INTRAVENOUS CATHETERS AND FLUID THERAPY
Goals of Fluid Therapy
- Replace and correct any imbalances
- Restore effective circulating volume and blood pressure
- Provide the body‚Äôs maintenance requirements of water and electrolytes
- Summed up by replacing deficits, supplying maintenance requirements, and matching ongoing losses.
Origins of fluid, electrolyte, and metabolic disturbances
- Inability to eat or drink
- Loss of fluid and electrolytes
- Trapping of fluid with the body
- A consequence of shock
- Reduction in total body water
- Occurs due to water deprivation or excessive fluid loss
- Decreased circulating volume of fluid
- May result from dehydration, hemorrhage, shock, or sequestration of fluid in the body
- Reduces fluid volume returning to the heart
- Decreases cardiac output (volume of fluid pumped out by the heart)
- Inadequate tissue perfusion
- Profound physiologic changes in the body causing circulatory collapse, inadequate tissue oxygenation and perfusion
- Treatment is increasing tissue blood flow ‚Äì fluid therapy is vital
- Can be caused by allergic reactions, blood loss, dehydration, infection (and release of bacterial toxins), and trauma
Clinical signs of dehydration
- Dry mucous membranes
- Sunken eyes
- Decreased skin elasticity
Clinical signs of hypovolemia
- Tachycardia (increased heart rate)
- Pale mucous membrane color
- Prolonged capillary refill time
- Poor pulse quality
- Cool extremities
- Delayed jugular refill time
Packed cell volume and total plasma protein concentration
- Laboratory methods for assessing fluid deficits and monitoring fluid therapy
- Easily performed
- Packed cell volume refers to the percentage of blood that is taken up by cells
- Total plasma protein is an estimation of the concentration of proteins in the plasma (the fluid part of the blood)
Fluids and additives commonly used
- Isotonic (0.9%) saline ‚Äì this is rarely used for fluid therapy but may be used to treat certain conditions
- Lactated Ringers Solution ‚Äì the most commonly used fluid at the clinic (also known as LRS)
- Potassium chloride (KCl) ‚Äì a common additive to LRS for animals not eating (especially animals with intestinal diseases like colic or diarrhea).¬† Usually added at 20 mEq/L (100 mEq or 50 cc per 5 L bag)
- Calcium gluconate ‚Äì commonly added to LRS for animals with intestinal diseases (colic or diarrhea).¬† Usually added at 250 cc in one set of fluids (divided into two 5 L bags).¬†¬† With many post-operative colic cases, both potassium and calcium are mixed in the fluids and given in this manner. One set of fluids with additives followed by one set without and alternating back and forth.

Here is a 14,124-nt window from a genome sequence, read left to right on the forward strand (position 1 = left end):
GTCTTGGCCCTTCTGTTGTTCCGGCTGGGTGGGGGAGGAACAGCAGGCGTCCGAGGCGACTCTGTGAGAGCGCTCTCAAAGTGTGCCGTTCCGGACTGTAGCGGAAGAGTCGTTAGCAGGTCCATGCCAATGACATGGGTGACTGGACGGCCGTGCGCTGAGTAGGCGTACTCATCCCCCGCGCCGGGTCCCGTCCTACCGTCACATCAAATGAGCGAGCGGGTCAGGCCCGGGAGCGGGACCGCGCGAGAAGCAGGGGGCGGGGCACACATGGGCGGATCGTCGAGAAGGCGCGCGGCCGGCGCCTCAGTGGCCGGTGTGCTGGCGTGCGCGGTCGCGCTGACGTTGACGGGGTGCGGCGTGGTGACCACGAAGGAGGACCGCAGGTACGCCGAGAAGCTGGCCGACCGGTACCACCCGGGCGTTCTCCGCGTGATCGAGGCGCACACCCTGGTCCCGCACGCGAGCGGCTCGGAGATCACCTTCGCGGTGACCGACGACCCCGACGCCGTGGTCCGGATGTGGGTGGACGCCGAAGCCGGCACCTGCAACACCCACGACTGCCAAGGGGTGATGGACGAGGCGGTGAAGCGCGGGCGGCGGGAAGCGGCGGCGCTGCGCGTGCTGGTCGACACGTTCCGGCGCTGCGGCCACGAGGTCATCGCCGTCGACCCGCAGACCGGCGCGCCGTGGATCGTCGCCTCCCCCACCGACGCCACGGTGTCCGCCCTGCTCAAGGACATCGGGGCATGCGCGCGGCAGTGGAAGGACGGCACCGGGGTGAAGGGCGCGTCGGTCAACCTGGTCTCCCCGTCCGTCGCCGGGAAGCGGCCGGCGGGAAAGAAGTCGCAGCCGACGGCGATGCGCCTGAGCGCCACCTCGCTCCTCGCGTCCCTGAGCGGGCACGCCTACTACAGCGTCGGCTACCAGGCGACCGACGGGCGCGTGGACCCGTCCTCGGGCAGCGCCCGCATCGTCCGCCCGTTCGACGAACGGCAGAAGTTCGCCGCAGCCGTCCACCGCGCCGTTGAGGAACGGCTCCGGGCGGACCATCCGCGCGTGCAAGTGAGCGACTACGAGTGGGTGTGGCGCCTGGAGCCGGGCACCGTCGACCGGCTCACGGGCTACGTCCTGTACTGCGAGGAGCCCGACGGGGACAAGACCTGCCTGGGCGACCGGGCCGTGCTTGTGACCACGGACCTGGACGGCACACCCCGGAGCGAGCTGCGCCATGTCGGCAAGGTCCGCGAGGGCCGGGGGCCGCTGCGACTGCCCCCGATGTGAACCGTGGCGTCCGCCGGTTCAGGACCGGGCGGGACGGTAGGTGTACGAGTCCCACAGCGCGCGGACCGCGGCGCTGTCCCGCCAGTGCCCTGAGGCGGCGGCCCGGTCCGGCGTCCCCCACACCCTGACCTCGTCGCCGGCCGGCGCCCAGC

- Dextrose ‚Äì a sugar added to fluids especially for babies who cannot maintain their blood sugar levels.¬† Usually made into a 5% solution by adding 100 cc of 50% dextrose to a 1 L bag of LRS.¬† This is dripped at a constant rate.¬† This fluid is never to be discontinued abruptly.¬† It is always meant to be stopped in gentle manner by slowing the drip over one day or so
- DMSO (dimethylsulfoxide) ‚Äì An anti-inflammatory added to fluids.¬† The amount is determined by the animal‚Äôs weight.¬† It is never to be more concentrated than 10%.¬† Therefore if the animal is to get 500 cc, that can go in no less than 5 L LRS.¬† It must be administered at a drip ‚Äì never administered as a bolus.¬† If administered too quickly, there will be damage to the patient‚Äôs red blood cells.
- Magnesium ‚Äì added to fluids frequently at a rate of 0.3 cc per kilogram body weight over a 24-hour period.
Fluid rates commonly used
- Each case will have a dictated rate of fluid administration
- Typically for adults the rate will be between one liter per hour (maintenance for most adults) and three liters per hour
- Foals will generally receive 3 to 5 ml/kg/hr.
- Note the formula for weight conversion is as follows:
- 2.2 pounds = 1 kilogram or kg Therefore 125 # foal/2.2=56.8 kgs
- 1000 # horse / 2.2 = 450 kgs
Where adults will generally be receiving a continuous infusion, foals may be getting fluids as a bolus every four hours.
- ¬†Drip rate is determined by the administration set.¬† Each administration set will say what drip rate (i.e. drops per second) is needed to achieve a certain fluid rate.
- Drip rate for the large animal administration set is as follows
- 3 drops per second is approximately 1 liter per hour
- 5 drops per second is approximately 2 liters per hour
- The transition from drop to flow is approximately 6 liters per hour (affectionately known as the ‚Äúmachine gun drip‚Äù)
- Full open is approximately 19 liters per hour
- Drip rate for foal set is 1 drop per 2 seconds is approximately 100 ml/hr.